VALVE Forest Project
With the VALVE Forest project, the John Nurminen Foundation, Metsähallitus, and private forest owners seek to find cost-efficient, discharge-reducing solutions and practices for water protection in peatland forestry, achieved through catchment area -based planning and cooperation between landowners.
Forest environment and restoration specialist
Metsähallitus Forestry Ltd.
+358 40 718 2561
Leading water management expert
Northern Ostrobothnia Centre for Economic Development, Transport and the Environment
+358 295 083 038
A quarter of Finland’s standing timber is on peatland. According to latest research results, drained peatland is a significant source of nutrients, solids, and humus discharges that contribute to the load of waterways. The load from forestry to waterways is in fact greater than what has been estimated earlier. Forests on drained peatland, in particular, are a source of nutrients, solids, humus, and dissolved carbon. In addition to inland waters, the impact forestry has on waterways is evident also in the Baltic Sea.
There are a number of good methods, practices, and planning tools that can help us reduce the impact forestry has on the waterways. When planning is done per catchment area, these methods can be utilized as we identify the areas that are most important for water protection, and plan cost-efficient protection measures. Waterway-friendly forestry can be combined with other objectives for forest use. The objectives of gamekeeping and nature management are usually very much in line with the objectives of waterway protection.
The VALVE Forest Project pilots catchment area planning of waterway-friendly forestry at the Tilanjoki catchment area in lake Utajärvi, Northern Ostrobothnia, working in cooperation with the private forest owners of the area and Metsähallitus, which manages state-owned land. A catchment area plan will be drawn up for Tilanjoki, assessing the current nutrient load of the river, and seeking to find measures that curb the load. The goal is to ensure that Tilanjoki, a river with unique natural value, retains its current, excellent status.
Private forest owners who participate in the project will be compensated for the costs accrued by improving the efficiency of waterway protection, and also compensated for loss of income, if any, due to the water protection measures. Metsähallitus will simultaneously implement corresponding water management measures on state-owned land. The impact of these measures on the water quality of Tilanjoki is continuously monitored with water samples from Tilanjoki and the main branches of the ditch network.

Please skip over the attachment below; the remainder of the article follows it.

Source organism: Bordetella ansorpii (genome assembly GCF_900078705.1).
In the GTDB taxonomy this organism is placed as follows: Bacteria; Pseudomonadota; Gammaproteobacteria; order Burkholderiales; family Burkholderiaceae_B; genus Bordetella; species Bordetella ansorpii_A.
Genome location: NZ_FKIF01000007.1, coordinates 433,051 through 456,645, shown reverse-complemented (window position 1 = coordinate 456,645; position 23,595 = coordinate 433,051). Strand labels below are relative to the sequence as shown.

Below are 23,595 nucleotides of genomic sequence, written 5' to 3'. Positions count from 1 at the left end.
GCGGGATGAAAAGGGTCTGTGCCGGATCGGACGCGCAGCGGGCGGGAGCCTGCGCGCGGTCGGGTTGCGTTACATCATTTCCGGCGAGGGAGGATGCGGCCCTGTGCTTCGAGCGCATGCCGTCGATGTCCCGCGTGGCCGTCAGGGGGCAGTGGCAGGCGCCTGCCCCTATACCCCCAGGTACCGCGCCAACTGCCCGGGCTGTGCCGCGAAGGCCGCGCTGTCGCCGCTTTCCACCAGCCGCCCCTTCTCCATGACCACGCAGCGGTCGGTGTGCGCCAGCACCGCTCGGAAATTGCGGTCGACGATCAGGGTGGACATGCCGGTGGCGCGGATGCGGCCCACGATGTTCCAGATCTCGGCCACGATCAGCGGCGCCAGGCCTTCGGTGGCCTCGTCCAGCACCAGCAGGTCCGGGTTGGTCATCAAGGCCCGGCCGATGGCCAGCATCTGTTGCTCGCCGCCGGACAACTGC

You can read the project’s final report on the waterway-friendly forestry plan for the Tilanjoki catchment area (in Finnish). The plan was drawn up by Aino Hyttinen, forestry advisor at the Rokua-Paljakka forestry association, in cooperation with the project team and the forest owners of the area.
The project also commissioned a spatial data analysis to help in choosing locations for the waterway protection structures in the Tilanjoki catchment area; this analysis was drawn up by Mikko Niemi, Forest Resource Expert at Tapio.
The VALVE Forest project, launched in 2021, is implemented by the John Nurminen Foundation, Metsähallitus, and the forest owners of the Tilanjoki river catchment area. The project is financed by the John Nurminen Foundation, Metsähallitus, and the Ministry of Agriculture and Forestry in connection with the project subsidies for water management in agriculture and forestry. The subsidy is managed by the Northern Ostrobothnia Centre for Economic Development, Transport and the Environment.
The members of the project’s Steering Group are:
Markku Ekdahl, MTK
Aino Hyttinen, Rokua-Paljakka forest management association
Samuli Joensuu, Tapio
Antti Otsamo, Metsähallitus
Ulla Rosenström, John Nurminen Foundation
Jaana Rintala, the Northern Ostrobothnia Centre for Economic Development, Transport and the Environment
Anne-Mari Rytkönen, the Northern Ostrobothnia Centre for Economic Development, Transport and the Environment
Arto Tolonen, Metsähallitus
Matti Välimäki, Suomen Metsäkeskus
Aleksi Räsänen, Natural Resources Institute Finland